CMC student builds partnerships to learn land management
What does a flight over Garfield County have to do with a college education?
In some cases, everything.
Colorado Mountain College Sustainability Studies student Ellie Langford has teamed up with EcoFlight, Aspen Global Change Institute and the Powers family, who own the land directly above the Spring Valley Campus, to write a thesis about sustainable land management.
“My goal for this project is to gain a better understanding for sustainable land management challenges we face on the Western Slope and to strengthen the connection between CMC, AGCI, EcoFlight and the Powers family,” Langford said.
EcoFlight aims to educate and advocate for the protection of remaining wild lands and wildlife habitat through the use of small aircraft. Its educational programs encourage an environmental stewardship ethic among citizens of all ages.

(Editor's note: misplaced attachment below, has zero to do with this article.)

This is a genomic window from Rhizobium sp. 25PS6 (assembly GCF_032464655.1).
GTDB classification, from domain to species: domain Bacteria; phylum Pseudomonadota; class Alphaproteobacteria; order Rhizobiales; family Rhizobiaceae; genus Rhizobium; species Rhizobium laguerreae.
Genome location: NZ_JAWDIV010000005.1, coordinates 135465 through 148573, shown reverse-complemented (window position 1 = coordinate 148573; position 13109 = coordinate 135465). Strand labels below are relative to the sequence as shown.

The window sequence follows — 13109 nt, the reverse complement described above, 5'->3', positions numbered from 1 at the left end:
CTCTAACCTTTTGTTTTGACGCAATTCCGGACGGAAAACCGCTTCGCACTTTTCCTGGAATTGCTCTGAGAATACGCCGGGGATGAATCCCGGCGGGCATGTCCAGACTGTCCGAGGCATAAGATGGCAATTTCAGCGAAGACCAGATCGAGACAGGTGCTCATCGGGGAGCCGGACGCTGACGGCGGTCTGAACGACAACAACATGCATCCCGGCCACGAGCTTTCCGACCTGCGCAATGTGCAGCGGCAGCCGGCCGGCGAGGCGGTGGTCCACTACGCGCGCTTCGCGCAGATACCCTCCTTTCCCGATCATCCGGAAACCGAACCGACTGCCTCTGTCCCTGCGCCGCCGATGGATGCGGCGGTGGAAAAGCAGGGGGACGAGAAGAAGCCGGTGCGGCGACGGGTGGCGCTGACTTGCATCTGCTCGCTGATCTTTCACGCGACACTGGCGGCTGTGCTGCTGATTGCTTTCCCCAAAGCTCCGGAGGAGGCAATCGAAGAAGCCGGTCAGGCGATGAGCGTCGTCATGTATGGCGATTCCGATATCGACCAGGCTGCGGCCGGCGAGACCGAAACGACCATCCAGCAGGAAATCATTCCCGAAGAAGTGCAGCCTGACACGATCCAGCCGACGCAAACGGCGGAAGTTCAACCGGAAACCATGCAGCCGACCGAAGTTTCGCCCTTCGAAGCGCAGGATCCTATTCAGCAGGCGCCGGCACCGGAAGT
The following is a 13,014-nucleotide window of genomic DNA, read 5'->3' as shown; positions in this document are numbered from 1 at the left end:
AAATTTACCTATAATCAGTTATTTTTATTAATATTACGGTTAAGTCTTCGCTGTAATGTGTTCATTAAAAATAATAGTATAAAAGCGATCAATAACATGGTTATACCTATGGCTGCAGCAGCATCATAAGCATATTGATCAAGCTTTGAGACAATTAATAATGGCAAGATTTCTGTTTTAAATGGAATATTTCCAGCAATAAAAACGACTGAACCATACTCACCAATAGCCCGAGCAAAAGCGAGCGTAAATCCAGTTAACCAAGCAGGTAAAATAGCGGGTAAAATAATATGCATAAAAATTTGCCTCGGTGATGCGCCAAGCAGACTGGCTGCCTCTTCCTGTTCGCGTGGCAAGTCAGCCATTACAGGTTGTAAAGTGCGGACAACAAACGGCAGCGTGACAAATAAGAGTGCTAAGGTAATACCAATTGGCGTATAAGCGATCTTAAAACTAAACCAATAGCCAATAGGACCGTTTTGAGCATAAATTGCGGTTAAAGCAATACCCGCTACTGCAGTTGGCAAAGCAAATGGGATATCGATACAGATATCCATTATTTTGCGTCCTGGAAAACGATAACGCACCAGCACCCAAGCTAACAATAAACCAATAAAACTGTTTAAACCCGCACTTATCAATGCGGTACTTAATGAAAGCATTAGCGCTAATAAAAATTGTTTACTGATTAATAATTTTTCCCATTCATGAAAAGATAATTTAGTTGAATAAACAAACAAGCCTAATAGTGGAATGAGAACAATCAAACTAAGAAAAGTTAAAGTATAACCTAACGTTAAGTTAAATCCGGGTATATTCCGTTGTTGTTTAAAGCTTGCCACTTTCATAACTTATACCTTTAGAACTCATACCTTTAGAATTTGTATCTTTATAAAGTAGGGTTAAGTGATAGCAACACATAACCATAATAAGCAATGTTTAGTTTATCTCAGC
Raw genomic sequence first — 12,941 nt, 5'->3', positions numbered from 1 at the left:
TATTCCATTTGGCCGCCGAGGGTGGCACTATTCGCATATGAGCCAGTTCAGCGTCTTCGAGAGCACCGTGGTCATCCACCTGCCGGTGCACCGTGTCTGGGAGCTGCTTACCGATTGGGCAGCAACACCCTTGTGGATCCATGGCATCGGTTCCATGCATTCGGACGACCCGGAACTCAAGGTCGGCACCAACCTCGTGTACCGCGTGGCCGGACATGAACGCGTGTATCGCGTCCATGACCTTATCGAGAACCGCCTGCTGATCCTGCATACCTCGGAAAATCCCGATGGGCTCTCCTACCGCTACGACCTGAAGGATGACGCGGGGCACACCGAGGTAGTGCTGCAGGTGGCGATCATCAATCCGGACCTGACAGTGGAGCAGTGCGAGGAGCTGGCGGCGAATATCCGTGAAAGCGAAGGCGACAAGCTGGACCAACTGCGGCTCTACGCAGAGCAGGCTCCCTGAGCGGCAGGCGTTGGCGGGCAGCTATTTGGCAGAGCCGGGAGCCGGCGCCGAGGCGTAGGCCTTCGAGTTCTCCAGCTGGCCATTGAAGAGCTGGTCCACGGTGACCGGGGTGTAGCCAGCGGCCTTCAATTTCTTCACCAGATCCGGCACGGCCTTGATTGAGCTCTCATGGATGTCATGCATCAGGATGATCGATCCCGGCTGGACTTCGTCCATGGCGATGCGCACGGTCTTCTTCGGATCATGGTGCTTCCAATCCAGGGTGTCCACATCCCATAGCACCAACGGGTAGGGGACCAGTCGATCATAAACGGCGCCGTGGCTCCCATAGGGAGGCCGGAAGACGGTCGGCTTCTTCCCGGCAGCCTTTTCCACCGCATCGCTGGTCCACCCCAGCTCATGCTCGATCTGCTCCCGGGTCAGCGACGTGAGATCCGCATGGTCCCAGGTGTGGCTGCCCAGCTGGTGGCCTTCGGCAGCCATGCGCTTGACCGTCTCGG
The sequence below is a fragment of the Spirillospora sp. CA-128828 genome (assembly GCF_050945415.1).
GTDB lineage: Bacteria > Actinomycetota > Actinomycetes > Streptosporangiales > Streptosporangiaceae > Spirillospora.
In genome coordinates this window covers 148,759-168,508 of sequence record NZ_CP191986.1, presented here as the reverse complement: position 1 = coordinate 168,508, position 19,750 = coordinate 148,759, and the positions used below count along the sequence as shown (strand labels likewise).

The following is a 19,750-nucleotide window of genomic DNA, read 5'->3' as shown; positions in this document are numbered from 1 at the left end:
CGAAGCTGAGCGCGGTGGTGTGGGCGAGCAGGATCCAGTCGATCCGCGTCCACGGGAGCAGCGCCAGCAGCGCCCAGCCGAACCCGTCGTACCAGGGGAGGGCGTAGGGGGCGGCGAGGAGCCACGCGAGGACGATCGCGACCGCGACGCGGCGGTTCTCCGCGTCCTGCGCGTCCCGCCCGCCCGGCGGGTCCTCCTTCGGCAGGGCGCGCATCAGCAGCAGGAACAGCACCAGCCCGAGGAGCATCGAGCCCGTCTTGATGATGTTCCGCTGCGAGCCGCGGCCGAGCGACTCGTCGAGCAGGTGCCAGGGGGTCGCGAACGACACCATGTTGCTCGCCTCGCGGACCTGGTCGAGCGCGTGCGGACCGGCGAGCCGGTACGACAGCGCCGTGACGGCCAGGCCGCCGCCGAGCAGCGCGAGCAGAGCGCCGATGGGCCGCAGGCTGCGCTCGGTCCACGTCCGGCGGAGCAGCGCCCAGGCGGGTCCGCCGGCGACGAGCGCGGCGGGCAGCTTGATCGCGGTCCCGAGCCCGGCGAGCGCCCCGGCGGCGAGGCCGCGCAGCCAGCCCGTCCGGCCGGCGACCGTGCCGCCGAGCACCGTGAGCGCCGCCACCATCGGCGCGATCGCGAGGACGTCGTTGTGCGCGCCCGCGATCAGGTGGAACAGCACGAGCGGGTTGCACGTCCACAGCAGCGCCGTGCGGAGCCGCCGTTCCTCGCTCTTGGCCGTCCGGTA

“We put a lot of effort into our student programs because, as the next generation of environmental stewards, we think it is important for students to get out there and look at the landscape from different perspectives,” said EcoFlight program coordinator Michael Gorman.
“EcoFlight provides a unique aerial perspective, and this has helped me gain a better understanding of our local landscapes and conservation issues,” said Langford. “The Powers family is hoping to open their land to students for educational opportunities and have graciously allowed me to use their Spring Valley property to carry out my ecological surveys,” she added.
“The property has great educational potential, and so I am hoping that my fellow students will also be able to use my research as the basis for future studies in this area,” said Langford.
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